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What is Advance Billing or Advance Payment Invoice?

7 June, 2022
6 min read
Patrick Petti, AVP, Value Optimization
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What you'll learn

  • What is advance billing?
  • What are the benefits and risks of advance billing?
  • How to manage advance billing?
CONTENT
What are the benefits and risks of advanced billing? 
How to manage advance billing? 
Best practices to keep track of the advance billing
How to account for advance payments received? 
To Sum It Up
FAQs
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The process of sending invoices to customers before completing the  service or delivery of goods is known as advance billing. Advance invoicing is beneficial for businesses that do not want to do refunds or add more services during a task. It is best suited for newer clients who have recurring work booked regularly.

What are the benefits and risks of advanced billing? 

Advantages of advanced billing

Sending an advance invoice has several perks, including:

  • The business is left with enough cash in hand to meet operational expenditures in advance due to early payments
  • Due to the funds paid in advance, there is less need to depend on short-term credit, such as bridging loans, to offset expenditures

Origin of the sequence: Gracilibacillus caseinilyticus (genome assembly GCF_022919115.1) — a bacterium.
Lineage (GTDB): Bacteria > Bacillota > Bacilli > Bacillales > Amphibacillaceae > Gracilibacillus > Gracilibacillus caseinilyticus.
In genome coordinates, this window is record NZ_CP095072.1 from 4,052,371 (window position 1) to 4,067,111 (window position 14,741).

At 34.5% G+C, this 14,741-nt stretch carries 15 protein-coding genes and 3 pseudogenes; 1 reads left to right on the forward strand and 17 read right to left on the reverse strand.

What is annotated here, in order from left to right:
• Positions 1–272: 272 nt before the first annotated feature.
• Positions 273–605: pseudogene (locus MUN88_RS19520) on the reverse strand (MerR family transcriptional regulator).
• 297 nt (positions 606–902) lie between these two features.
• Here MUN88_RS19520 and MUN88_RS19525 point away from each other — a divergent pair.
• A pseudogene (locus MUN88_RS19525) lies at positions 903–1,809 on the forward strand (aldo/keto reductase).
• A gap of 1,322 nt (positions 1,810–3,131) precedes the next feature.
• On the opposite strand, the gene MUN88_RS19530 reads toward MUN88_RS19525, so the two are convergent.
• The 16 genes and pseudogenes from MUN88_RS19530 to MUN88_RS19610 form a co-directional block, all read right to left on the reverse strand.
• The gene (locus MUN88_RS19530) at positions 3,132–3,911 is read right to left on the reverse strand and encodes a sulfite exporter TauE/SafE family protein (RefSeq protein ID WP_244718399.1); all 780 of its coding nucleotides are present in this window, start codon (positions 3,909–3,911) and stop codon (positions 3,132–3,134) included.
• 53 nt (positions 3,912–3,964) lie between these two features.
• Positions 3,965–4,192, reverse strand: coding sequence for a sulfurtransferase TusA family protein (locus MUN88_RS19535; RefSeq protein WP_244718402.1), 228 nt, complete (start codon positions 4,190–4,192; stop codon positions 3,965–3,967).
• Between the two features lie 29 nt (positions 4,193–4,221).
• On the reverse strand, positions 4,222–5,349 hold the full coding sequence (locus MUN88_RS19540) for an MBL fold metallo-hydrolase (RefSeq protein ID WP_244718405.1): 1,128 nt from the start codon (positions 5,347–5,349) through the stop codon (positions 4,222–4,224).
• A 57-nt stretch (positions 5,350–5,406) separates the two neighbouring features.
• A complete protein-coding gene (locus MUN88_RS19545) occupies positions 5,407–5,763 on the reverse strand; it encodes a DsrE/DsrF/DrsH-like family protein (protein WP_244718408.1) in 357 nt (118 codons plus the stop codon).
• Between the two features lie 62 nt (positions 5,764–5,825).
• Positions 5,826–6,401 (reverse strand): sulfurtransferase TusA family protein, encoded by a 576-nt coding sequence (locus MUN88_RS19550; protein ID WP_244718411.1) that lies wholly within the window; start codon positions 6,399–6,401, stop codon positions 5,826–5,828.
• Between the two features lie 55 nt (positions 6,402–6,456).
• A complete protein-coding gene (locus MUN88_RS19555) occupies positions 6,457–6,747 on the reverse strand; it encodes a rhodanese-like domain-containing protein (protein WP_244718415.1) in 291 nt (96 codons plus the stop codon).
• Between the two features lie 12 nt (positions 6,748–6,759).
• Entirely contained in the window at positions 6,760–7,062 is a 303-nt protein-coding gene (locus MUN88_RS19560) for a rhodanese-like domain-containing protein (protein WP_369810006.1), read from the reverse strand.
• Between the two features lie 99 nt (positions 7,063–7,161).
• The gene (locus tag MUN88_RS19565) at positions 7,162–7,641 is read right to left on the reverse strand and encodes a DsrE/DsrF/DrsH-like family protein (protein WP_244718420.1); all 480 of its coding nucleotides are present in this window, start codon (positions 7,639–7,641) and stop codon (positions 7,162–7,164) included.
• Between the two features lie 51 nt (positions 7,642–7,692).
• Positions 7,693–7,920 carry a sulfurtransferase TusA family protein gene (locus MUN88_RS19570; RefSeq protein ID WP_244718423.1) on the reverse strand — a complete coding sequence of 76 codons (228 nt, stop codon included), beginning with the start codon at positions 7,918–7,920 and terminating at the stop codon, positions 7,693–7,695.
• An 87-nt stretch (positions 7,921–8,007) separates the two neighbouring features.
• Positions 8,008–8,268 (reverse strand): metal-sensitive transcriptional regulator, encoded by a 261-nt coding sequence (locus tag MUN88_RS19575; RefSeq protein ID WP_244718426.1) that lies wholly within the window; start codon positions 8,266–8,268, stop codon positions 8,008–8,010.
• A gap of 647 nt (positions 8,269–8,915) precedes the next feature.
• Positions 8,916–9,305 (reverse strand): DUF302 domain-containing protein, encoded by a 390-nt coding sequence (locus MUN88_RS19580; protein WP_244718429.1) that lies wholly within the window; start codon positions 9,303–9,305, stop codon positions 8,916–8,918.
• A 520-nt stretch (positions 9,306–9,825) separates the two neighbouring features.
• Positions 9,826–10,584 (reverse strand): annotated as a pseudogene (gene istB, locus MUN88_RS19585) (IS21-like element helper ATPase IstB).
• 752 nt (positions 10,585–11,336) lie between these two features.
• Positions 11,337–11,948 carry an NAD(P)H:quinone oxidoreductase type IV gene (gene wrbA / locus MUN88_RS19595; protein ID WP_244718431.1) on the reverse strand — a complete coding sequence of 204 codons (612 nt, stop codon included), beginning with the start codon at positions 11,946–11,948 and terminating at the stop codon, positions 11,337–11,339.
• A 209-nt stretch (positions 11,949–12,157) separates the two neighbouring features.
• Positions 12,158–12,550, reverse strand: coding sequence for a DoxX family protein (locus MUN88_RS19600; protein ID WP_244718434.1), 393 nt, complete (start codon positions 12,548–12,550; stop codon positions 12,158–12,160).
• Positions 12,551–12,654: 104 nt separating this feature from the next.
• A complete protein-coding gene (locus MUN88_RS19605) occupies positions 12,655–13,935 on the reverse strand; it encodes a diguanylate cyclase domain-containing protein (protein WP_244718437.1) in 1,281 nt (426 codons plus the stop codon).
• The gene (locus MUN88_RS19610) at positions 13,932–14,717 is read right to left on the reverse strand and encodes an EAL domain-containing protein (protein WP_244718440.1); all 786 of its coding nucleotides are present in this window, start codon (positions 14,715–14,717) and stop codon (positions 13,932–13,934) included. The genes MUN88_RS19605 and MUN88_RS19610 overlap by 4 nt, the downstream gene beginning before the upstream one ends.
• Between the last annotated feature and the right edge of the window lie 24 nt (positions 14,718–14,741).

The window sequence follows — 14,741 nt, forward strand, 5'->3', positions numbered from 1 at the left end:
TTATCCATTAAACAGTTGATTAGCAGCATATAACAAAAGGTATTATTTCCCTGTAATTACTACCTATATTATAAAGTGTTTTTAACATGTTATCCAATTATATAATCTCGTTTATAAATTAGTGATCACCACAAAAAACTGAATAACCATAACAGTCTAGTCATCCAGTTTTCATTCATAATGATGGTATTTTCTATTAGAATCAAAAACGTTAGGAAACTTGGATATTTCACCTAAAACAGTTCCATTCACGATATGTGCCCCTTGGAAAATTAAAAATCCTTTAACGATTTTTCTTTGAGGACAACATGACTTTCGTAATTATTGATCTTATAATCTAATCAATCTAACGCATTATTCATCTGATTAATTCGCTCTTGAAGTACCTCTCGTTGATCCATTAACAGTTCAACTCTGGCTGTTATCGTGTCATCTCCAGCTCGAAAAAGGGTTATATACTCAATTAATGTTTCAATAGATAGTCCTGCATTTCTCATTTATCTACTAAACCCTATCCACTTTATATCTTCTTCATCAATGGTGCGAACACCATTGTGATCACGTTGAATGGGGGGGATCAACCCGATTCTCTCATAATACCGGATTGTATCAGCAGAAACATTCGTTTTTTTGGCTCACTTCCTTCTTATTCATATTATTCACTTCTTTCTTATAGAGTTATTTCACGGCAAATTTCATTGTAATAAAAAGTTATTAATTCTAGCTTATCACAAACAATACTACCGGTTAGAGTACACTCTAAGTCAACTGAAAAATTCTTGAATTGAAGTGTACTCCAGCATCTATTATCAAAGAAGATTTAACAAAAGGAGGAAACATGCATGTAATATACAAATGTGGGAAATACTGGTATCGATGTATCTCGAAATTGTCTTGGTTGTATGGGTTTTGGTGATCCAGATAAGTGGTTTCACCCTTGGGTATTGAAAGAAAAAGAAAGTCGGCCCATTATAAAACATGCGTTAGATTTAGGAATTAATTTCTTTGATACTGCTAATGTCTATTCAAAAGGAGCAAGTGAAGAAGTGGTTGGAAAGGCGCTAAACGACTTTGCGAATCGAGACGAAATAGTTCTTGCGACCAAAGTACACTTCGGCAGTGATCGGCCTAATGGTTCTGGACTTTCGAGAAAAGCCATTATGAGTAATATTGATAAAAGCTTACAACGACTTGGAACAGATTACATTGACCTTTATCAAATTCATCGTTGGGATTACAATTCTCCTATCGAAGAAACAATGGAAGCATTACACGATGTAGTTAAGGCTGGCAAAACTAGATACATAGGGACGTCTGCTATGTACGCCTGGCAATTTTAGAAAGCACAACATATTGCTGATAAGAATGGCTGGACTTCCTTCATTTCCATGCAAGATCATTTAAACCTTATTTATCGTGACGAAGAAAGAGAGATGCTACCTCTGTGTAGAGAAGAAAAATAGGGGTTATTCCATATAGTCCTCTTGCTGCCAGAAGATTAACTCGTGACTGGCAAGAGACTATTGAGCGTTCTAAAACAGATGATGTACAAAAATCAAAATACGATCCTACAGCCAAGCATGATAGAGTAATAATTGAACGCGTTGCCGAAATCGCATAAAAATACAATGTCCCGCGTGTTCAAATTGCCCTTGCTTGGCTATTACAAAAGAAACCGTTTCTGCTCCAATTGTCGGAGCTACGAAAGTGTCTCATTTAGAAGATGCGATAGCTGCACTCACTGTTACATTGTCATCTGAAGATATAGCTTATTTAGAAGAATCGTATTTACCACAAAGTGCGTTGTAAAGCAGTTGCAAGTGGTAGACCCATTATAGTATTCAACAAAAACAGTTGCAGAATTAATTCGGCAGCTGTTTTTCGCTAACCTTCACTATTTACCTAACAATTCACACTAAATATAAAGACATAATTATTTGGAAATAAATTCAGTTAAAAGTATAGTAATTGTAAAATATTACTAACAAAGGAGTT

• Less time and effort spent in pursuing payments
  • Automating billing cycles is simple and easier
  • It is easier to set up recurring payments for repeat customers

Risks of advanced billing

While advance billing certainly has its advantages, there are a few reasons why businesses prefer to invoice in arrears. For instance:

  • Customers could have concerns around the results they will get before they make payments and this may create additional discussions
  • Businesses will have to go through the inconvenience of issuing refunds if the project is canceled.
  • Additional charges (for example, for extra or ad-hoc work) will get added to a separate invoice, which can complicate and delay payment processing

How to manage advance billing? 

The advance bill or invoice allows your business to accept payment from the customers before the delivery of goods or completion of services. Advance invoicing recognizes revenue throughout the service by creating regular invoices. This allows you to identify the  project’s income and costs in the same general ledger period.

Accounts receivable and accrual are the two distinct parts of an advance bill invoice. The AR part of the invoice behaves similar to a standard invoice and is displayed in your AR aging report. But it will be posted to your specified deferred income accrual account instead of crediting a revenue account.

Whereas the accrual part is considered as a credit memo. But in this situation, the invoices will be posted with a debit to your specified deferred revenue account instead of a debit to AR.

Accounting for a customer’s advance billing payments demands close attention to how entries are made in accounting records. Typically, the process entails qualifying the type of payment received and then completing the posts to the general ledger. Once the products and services associated with the payment are invoiced, that payment can be applied appropriately.